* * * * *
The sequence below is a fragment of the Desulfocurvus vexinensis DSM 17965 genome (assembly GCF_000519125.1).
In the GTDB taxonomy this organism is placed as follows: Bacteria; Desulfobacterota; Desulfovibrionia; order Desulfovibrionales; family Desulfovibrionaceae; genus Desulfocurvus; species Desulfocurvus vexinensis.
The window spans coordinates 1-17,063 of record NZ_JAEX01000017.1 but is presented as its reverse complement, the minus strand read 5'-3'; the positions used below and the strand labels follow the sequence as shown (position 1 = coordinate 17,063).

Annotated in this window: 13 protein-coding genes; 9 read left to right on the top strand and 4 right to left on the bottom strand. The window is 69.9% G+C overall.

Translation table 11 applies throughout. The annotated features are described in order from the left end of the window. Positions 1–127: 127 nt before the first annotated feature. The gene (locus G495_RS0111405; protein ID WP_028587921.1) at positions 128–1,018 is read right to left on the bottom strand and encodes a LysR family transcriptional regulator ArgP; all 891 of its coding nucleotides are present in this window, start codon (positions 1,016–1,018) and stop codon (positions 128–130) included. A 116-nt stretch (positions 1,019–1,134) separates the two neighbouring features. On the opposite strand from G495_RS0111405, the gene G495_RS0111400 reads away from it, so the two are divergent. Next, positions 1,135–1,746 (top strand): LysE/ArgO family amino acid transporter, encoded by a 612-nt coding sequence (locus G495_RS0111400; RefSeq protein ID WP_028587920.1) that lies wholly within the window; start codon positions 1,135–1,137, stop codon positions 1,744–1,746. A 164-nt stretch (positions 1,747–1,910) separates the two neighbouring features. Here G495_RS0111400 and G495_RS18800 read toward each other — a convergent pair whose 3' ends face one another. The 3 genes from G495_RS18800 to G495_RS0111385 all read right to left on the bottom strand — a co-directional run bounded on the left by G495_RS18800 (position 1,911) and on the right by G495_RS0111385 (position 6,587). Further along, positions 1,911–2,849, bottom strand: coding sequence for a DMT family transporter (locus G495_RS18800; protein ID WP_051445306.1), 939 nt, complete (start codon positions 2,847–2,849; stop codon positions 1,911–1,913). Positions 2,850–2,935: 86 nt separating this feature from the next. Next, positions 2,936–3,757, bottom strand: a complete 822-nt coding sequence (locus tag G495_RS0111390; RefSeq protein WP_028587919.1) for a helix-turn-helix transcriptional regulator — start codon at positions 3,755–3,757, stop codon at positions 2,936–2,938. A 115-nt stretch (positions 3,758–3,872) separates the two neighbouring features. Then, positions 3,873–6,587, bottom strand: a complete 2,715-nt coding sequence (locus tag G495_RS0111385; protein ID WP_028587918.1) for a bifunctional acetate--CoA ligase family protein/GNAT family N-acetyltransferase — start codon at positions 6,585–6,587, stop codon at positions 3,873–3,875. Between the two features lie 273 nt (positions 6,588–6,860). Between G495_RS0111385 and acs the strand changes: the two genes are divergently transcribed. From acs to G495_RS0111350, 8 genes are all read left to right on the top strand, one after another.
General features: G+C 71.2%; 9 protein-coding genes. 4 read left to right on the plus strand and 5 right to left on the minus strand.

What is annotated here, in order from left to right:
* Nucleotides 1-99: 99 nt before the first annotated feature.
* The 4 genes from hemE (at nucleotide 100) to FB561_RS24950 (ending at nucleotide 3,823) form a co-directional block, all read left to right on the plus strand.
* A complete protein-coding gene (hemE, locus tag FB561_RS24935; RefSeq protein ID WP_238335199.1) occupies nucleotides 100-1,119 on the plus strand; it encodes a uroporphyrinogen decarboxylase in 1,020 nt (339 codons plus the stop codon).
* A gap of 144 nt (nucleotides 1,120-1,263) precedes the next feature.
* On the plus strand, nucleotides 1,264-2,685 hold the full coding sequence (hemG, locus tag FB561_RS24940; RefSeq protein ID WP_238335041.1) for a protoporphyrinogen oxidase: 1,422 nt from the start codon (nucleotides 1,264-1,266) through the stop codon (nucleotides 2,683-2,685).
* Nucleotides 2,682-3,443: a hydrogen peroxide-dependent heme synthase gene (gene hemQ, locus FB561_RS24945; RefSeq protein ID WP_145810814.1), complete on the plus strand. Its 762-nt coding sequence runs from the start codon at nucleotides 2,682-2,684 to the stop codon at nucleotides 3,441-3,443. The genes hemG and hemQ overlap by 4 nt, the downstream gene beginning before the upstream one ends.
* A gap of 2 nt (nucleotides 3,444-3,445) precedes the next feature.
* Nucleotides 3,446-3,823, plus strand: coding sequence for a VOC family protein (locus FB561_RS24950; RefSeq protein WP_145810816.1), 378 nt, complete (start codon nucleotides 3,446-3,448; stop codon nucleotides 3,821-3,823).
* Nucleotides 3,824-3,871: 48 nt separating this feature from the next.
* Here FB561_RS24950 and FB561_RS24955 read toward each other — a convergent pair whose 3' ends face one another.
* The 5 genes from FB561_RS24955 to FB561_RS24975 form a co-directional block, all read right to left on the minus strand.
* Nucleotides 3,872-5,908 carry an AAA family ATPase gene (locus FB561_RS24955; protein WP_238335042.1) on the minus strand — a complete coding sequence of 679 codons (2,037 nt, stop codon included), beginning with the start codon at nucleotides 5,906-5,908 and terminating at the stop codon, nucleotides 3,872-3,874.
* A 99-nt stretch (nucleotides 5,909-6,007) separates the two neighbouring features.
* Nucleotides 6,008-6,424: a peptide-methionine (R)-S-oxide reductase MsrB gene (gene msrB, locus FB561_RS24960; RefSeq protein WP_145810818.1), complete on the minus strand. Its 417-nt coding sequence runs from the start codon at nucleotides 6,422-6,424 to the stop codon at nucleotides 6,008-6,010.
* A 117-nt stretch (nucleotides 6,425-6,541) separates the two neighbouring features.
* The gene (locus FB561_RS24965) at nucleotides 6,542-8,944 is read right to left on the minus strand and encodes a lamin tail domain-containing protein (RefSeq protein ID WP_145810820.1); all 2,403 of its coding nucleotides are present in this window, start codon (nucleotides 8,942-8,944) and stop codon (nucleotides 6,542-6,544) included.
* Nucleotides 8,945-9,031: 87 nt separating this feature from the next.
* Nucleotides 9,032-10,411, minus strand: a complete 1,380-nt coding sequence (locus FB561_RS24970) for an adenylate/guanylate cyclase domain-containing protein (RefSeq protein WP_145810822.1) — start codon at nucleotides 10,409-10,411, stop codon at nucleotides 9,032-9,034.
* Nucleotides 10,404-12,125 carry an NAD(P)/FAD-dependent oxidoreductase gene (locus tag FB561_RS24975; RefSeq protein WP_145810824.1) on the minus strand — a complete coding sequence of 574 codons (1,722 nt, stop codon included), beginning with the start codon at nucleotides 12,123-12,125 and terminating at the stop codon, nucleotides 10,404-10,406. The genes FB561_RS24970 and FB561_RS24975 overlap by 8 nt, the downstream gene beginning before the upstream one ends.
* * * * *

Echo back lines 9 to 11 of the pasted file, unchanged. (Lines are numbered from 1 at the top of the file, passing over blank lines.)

* The 4 genes from hemE (at nucleotide 100) to FB561_RS24950 (ending at nucleotide 3,823) form a co-directional block, all read left to right on the plus strand.
* A complete protein-coding gene (hemE, locus tag FB561_RS24935; RefSeq protein ID WP_238335199.1) occupies nucleotides 100-1,119 on the plus strand; it encodes a uroporphyrinogen decarboxylase in 1,020 nt (339 codons plus the stop codon).
* A gap of 144 nt (nucleotides 1,120-1,263) precedes the next feature.